The Royal Botanic Gardens, Kew (RBG Kew) is a leading plant science institute, UNESCO World Heritage Site, and major visitor attraction. Our mission is to understand and protect plants and fungi for the well-being of people and the future of all life on Earth.
Kew’s new Plants for Health initiative aims to build an enhanced resource for data about plants used in food supplements, allergens, cosmetics, and medicines to support novel research and the correct use and regulation of these plants.
We are looking for a Data Scientist with experience in developing data mining tools to support this. The successful candidate’s responsibilities will include developing semi-automonous tools to mine published literature for key medicinal plant data that can be used by other members of the team and collaborators at partner institutes.
IndexLab is a new research and intelligence company specialising in measuring the use of AI and other emerging technologies. We’re setting out to build the world’s first index to publicly rank the largest companies in the world on their AI maturity, using advanced data gathering techniques across a wide range of unstructured data sources. We’re looking for an experienced Data Engineer to join our team to help set up our data infrastructure, put data gathering models into production and build ETL processes. As we’re a small team, this role comes with the benefit of being able to work on the full spectrum of data engineering tasks, right through to the web back-end if that’s what interests you! This is an exciting opportunity to join an early stage startup and help shape our tech stack.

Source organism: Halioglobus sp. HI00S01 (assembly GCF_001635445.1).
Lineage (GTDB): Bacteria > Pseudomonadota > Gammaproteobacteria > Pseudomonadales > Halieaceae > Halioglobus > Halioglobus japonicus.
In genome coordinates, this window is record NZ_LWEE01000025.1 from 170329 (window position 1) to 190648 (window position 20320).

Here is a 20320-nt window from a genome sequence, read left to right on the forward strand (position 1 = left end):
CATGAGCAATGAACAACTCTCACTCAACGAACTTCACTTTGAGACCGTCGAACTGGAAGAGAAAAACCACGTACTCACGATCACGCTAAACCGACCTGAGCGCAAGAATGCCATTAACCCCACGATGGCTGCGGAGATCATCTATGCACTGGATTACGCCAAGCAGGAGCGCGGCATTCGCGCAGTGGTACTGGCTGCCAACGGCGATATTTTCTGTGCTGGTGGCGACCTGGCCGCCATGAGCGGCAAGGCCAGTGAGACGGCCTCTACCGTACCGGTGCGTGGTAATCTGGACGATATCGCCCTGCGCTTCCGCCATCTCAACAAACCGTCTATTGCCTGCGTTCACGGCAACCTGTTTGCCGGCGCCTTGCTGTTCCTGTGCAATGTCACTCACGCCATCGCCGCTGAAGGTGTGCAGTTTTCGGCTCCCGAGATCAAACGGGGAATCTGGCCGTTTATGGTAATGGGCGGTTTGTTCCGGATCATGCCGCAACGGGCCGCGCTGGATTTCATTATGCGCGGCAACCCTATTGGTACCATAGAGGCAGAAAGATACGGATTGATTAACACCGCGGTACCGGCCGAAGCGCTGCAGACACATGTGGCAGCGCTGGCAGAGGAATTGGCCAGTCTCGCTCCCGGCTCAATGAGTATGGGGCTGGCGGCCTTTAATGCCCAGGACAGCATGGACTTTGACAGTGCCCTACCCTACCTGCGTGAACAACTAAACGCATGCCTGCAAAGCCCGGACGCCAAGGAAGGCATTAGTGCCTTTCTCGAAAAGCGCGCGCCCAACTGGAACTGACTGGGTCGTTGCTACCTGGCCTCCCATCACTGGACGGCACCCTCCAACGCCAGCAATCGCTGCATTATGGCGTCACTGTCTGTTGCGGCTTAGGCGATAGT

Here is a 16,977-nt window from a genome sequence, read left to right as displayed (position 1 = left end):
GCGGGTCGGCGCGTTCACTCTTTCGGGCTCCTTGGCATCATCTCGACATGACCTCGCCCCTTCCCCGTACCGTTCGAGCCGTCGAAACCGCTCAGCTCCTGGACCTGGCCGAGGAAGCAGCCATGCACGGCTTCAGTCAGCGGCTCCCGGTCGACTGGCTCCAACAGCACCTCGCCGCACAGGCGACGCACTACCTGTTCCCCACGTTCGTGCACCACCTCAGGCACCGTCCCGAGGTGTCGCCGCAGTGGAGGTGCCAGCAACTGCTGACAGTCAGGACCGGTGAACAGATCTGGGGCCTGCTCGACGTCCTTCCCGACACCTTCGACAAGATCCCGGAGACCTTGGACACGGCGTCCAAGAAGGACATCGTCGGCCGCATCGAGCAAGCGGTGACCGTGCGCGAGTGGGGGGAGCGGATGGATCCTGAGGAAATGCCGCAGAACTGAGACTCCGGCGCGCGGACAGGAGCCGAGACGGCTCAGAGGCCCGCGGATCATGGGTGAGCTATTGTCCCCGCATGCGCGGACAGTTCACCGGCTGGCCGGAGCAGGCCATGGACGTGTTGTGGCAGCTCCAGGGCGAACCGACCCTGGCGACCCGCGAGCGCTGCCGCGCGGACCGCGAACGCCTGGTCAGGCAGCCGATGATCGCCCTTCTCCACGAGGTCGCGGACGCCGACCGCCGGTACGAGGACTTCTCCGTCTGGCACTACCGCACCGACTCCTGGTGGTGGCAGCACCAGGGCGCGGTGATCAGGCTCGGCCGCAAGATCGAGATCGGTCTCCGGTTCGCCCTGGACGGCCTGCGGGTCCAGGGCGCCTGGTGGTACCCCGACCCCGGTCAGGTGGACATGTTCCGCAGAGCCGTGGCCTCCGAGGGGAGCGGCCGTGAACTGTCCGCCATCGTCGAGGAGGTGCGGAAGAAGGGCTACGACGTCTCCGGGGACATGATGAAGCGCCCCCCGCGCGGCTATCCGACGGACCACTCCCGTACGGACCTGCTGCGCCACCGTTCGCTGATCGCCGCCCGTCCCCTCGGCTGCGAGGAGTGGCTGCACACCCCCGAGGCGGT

We are looking for Staff, Senior Staff & Principal ML Engineers to design and build algorithmic and machine learning systems that power Deliveroo. Our MLEs work in cross-functional teams alongside engineers, data scientists and product managers, who develop systems that make automated decisions at a massive scale.
We have many problems available to solve across the company, including optimising our delivery network, optimising consumer and rider fees, building recommender systems and search and ranking algos, detecting fraud and abuse, time-series forecasting, building a ML platform, and more.
The Regulatory Genome Project (RGP), part of the Cambridge Centre for Alternative Finance, was set up in 2020 to promote innovation by unlocking information hidden on regulator’s websites and in PDFs. We’re a commercial spin-out from The University of Cambridge’s Judge Business School and our proposition is to make the world’s regulatory information machine-readable and thereby enable an active ecosystem of partners, law firms, standard-setting bodies and application providers to address the world’s regulatory challenges.
We’re looking for a data scientist to join our remote-friendly technical team of software engineers, machine learning experts, and data scientists who’ll work closely with skilled regulatory analysts to engineer features and guide the work of a dedicated annotation team. You’ll help develop, train, and evaluate information extraction and classification models against the regulatory taxonomies devised by the RGP as we scale our operations from 100 to over 600 publishers of regulation worldwide.